I had an amazing experience with Barcelona-based street artist BALU in New York City back in March. The day came out of nowhere and to make a long story short, I ended up going around the city with him and documenting his incredibly courageous, albeit illegal (!!) slapping up of wheat pastes of certain public figures in specific designated spots that represented and symbolized the men (i.e. Kanye West was slapped up on WEST 4th in the Village, etc.) ~ The pictures and the story garnered enough interest for Mikel Reparaz, a European journalist covering Basque Country news, to do a video interview/story on our experience and on graffiti in NYC, in general. It’s in Spanish, but please do check it out.
Born and raised: Connecticut to a Jamaican father and Caucasian mother.
Creativity springs from: Musician father (guitar) and artist mother.
As a child, the debate between his parents was always whether Chy would pick up a guitar or a paintbrush.
Answer: As soon as he could pick up a pen, drawing became his passion.
Relocated to Miami: 2012
At about 14, he discovered spray paint and began writing basic tags of “Blue” and “Joker.” He started his street presence as a member of the TNB crew.
In the studio:
Chytea: “It’s a reflection of myself; the things I’ve trooped through and gotten past. I know for a fact that the universe will only give you as much as you can handle. So you just have to keep on troopin’.”
Chytea: Inspired by the Star Wars Stormtrooper. “I initially sketched him back in 2010, almost like just a doodle in my sketchbook, and didn’t think too much about it at the time. Then, when I got to Miami in 2012 and was having my mind blown by everything on the streets, seeing big murals for the first time, and quickly coming to the realization that having a signature character is ‘where it’s at,’ I decided I needed my own character. So, I just started looking through all of my old sketchbooks and Mitrooper was there from 2010. And I just said ‘Yes, that’s it!’ And from then on, I just started throwing Mitrooper up all over the streets of Miami.”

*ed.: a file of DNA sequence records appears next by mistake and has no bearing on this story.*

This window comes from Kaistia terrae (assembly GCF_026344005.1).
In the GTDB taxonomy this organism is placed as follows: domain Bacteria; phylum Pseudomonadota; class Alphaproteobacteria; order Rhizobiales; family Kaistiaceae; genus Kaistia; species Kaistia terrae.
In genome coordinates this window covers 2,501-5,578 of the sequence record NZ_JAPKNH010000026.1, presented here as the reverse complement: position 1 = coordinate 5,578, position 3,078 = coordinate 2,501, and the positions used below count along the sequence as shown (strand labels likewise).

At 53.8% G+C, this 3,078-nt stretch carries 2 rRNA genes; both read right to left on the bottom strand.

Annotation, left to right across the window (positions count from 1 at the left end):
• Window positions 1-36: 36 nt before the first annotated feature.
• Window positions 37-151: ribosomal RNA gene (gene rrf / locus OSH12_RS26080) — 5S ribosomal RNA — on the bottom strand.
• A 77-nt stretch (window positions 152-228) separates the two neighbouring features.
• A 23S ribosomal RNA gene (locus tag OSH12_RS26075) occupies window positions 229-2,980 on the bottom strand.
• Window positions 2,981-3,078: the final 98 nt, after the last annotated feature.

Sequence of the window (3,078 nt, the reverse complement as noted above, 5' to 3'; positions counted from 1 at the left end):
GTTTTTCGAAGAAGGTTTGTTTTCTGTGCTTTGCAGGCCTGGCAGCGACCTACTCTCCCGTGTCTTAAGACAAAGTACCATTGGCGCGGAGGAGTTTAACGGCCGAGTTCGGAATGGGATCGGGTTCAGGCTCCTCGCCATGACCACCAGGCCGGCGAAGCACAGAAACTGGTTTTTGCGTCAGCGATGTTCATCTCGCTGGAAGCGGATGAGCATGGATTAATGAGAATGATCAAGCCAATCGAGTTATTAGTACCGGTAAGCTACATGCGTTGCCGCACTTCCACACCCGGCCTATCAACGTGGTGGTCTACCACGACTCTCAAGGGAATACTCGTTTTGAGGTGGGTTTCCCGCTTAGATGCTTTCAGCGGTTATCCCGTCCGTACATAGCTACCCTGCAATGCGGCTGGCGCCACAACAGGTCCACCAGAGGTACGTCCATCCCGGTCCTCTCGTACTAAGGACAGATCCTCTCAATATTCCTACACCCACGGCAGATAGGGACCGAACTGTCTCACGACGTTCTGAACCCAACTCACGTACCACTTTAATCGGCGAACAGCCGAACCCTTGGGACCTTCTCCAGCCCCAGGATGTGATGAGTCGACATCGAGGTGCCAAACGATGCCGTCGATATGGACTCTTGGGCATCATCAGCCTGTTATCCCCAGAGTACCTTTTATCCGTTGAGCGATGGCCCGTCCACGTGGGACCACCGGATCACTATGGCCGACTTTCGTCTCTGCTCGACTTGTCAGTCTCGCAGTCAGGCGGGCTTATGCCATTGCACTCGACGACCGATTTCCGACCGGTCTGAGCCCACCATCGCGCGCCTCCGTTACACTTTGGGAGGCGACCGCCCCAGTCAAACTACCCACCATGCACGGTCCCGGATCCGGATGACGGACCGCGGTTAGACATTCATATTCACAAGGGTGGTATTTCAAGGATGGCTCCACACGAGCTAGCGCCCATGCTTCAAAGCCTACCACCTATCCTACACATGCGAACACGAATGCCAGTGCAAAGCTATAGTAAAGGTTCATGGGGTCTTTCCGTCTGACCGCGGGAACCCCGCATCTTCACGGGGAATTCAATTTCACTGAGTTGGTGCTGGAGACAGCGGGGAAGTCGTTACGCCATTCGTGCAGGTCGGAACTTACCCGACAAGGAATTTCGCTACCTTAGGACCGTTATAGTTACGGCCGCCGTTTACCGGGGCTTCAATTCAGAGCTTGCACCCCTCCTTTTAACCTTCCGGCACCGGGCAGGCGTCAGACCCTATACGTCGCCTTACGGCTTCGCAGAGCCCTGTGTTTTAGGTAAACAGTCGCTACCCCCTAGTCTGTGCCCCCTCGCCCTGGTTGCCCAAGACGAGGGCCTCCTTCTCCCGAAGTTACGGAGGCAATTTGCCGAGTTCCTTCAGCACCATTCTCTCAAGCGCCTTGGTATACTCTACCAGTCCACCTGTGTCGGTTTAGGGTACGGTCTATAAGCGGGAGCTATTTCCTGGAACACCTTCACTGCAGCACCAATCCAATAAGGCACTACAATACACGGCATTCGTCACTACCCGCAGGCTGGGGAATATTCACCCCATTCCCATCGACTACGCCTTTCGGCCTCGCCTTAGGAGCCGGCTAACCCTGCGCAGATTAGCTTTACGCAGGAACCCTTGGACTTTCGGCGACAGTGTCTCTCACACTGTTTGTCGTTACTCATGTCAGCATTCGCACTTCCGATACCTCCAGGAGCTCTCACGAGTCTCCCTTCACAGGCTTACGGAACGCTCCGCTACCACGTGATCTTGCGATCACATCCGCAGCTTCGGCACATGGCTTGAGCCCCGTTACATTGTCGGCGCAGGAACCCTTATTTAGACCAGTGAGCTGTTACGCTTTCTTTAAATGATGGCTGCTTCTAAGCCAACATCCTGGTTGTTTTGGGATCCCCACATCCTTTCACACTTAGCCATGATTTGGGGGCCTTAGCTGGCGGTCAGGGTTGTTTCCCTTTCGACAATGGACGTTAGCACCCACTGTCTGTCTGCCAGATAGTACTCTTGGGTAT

Mitrooper on the streets of Miami:
Chytea: “Because ‘Me’ in Jamaican is spelt “Mi.”
Chytea: “Yes. Mitroopers are in Belgium, France, Spain, The Netherlands, and Jamaica.”
Mitrooper philosophy explained:
Sincerest thanks to Chytea for an incredibly enlightening day.
Peace and best wishes for constant evolution in 2017.
29dec16. Miami, FL.
CHEF TOMOAKI KOGA FOUNDED COM COKA: 19may2011
Blogger’s note: When I first came to Kobe, Japan for a 6-month stint of work and travel back in September 2011, I was coming with the life experience of having lived in Ho Chi Minh City, Vietnam for four years (2006-2010.) In addition to living in “Saigon,” I also traveled extensively throughout the country (Tet 2009 ~ rode my Honda motorbike from HCM to Danang, stopping all along the way to sample the cuisine Vietnam has to offer.) I spent significant time in Nha Trang, stayed in off-the-beaten path locales like Tam Coc and Ninh Binh…and also tasted the ‘differences’ from Saigon-style…in Hanoi, the country’s capital. I am not exaggerating when I say that Com Coka’s Vietnamese food is AS GOOD as anything I ever ate in Vietnam! My biggest questions were “How?” and “Why?” This is a Japanese guy. Why isn’t he making sushi?
After leaving Kobe in February 2012, I once again returned in April 2014 for another extended stint, this one lasting nine months. Obviously, one of the main attractions for returning, was to once again, eat some delicious, authentic Vietnamese grub. When did Koga-san first become interested in Vietnamese cooking? Where does his passion stem from? Answers to those questions and more, below:
TOKIDOKI: At what age did you first become interested in cooking?
Tomoaki Koga: 13.